Exactly 40 years since she performed the first ‘Perfect 10’, Laureus Academy Member Nadia Comaneci has reflected on her historic Olympic success and looked ahead to the Rio 2016 Olympic Games.
Comaneci, speaking in her role as a founding member of the Laureus World Sports Academy, admitted that she still has vivid memories of the sights and sounds of that historic day in Montreal in 1976.
“I vividly can feel the time when I was walking in the arena and the noise,” said Comaneci. “I can sense all of that. I can feel who was doing the floor routine when I was doing the balance beam. I remember all those moments even now.”
The Romanian Olympic legend, who is hugely supportive of the work Laureus Sport for Good does to improve the lives of young people through sport, recalled her stand-out highlight from her Perfect 10 performance 40 years ago.
“It's probably the uneven bars, because that's where I got the first 10. There are maybe two pictures that define those Games. One is the dismount on uneven bars, like the bird, and the floor exercise.”
Although she had just achieved Olympic greatness, Comaneci was full of youthful innocence at the 1976 Olympic Games. She made history, but in her mind she was just doing what she had done in training.
“I was just hoping to not mess up on beam or on bars,” recalled Comaneci. “I came back from the Olympics, and when I got out of the plane, there were 10,000 people at the airport, and I didn't know why they came because I didn't think I had done anything different than I had done in the gym.”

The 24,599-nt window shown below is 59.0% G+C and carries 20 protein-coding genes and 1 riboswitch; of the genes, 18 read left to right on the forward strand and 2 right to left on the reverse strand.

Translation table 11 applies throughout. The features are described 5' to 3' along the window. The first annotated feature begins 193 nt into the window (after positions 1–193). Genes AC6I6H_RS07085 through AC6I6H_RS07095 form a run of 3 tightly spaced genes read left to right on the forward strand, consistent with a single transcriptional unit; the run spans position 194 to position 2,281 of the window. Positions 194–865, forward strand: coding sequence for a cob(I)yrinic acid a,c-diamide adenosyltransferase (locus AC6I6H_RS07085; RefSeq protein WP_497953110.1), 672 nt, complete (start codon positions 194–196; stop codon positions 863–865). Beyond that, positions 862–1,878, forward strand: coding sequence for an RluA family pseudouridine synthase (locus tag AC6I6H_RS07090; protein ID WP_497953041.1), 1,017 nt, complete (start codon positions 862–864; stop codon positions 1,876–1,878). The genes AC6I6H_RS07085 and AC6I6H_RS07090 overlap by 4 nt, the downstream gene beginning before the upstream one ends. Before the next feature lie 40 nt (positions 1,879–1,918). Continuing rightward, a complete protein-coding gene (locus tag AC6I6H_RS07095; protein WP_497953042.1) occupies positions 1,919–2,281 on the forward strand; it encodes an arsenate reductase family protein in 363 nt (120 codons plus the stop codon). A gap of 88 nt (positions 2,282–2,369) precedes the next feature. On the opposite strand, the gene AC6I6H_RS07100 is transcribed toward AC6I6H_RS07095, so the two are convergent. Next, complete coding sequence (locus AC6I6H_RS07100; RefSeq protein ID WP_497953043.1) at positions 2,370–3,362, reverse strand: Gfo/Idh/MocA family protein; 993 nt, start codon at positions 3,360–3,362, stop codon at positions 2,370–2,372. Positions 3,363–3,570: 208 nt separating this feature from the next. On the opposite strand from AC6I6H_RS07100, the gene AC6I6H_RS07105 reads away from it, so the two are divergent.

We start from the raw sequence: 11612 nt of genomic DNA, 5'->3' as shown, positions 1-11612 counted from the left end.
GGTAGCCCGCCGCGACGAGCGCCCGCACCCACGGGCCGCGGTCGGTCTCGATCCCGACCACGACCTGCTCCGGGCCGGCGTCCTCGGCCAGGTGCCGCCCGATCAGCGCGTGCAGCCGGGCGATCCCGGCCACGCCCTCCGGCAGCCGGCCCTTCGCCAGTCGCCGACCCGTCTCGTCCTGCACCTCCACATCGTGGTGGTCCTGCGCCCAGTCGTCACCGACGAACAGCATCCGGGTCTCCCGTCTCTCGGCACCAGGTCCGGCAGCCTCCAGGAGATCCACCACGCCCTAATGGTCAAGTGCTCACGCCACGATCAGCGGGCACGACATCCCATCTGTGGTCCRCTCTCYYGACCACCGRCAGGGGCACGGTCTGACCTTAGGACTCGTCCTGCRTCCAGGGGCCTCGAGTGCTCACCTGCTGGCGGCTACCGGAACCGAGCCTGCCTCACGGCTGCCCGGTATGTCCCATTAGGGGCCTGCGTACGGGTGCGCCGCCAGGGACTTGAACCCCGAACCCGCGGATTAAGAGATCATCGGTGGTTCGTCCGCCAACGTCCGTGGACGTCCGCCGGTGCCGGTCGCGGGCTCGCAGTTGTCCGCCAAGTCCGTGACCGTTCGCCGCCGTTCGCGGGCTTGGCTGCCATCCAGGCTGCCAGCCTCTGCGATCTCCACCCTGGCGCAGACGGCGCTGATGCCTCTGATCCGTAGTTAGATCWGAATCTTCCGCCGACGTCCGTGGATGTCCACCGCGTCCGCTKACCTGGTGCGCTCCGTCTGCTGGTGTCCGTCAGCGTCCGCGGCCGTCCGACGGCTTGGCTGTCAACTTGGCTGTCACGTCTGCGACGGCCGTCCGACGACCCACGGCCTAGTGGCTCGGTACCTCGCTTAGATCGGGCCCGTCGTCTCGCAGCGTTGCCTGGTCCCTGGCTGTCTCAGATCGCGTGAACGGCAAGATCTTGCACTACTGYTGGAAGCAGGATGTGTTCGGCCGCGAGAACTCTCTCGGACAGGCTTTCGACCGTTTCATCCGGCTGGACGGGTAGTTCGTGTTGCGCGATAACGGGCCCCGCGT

Comaneci, who runs a gymnastics academy in Oklahoma with her husband Bart Conner, still practises the sport she achieved so much in today. Comaneci said:
“I practise when nobody is in the gym. I go through the movement of my compulsory routines. I flip a little cartwheel, something safe that's close to the ground. It's all in there, the technique, everything is there. I have to kick a handstand every day, wherever I am."
Comaneci believes the United States will be the team to beat in the gymnastic competition at Rio 2016. The gymnastics legend, who will be in Rio for the Games, said:
“Right now in women's gymnastics, United States is No. 1. It's a big difference in their programme. They have probably about four million kids who do gymnastics every year. So that's a big mass of kids compared to a lot of other countries; the numbers are a lot smaller.”
In her role as a Laureus Academy Member, Comaneci has invested a huge amount of her time and effort into supporting the work of Laureus Sport for Good. She is also an Ambassador for the Laureus-supported Special Olympics movement, and believes in the power sport can have to empower and instil hope in young people.
“I am interested in everything that Laureus does, but I have to confess my real passion is for Special Olympics, the organisation which works with people with intellectual disabilities to create a world of inclusion, where every single person is accepted and welcomed.
“I am always overwhelmed by the love and the passion of the children that I meet through Laureus and Special Olympics. Sport has totally changed their lives and given them so much more to live for. That’s what Laureus means to me and why I am so passionate about doing what I can to help."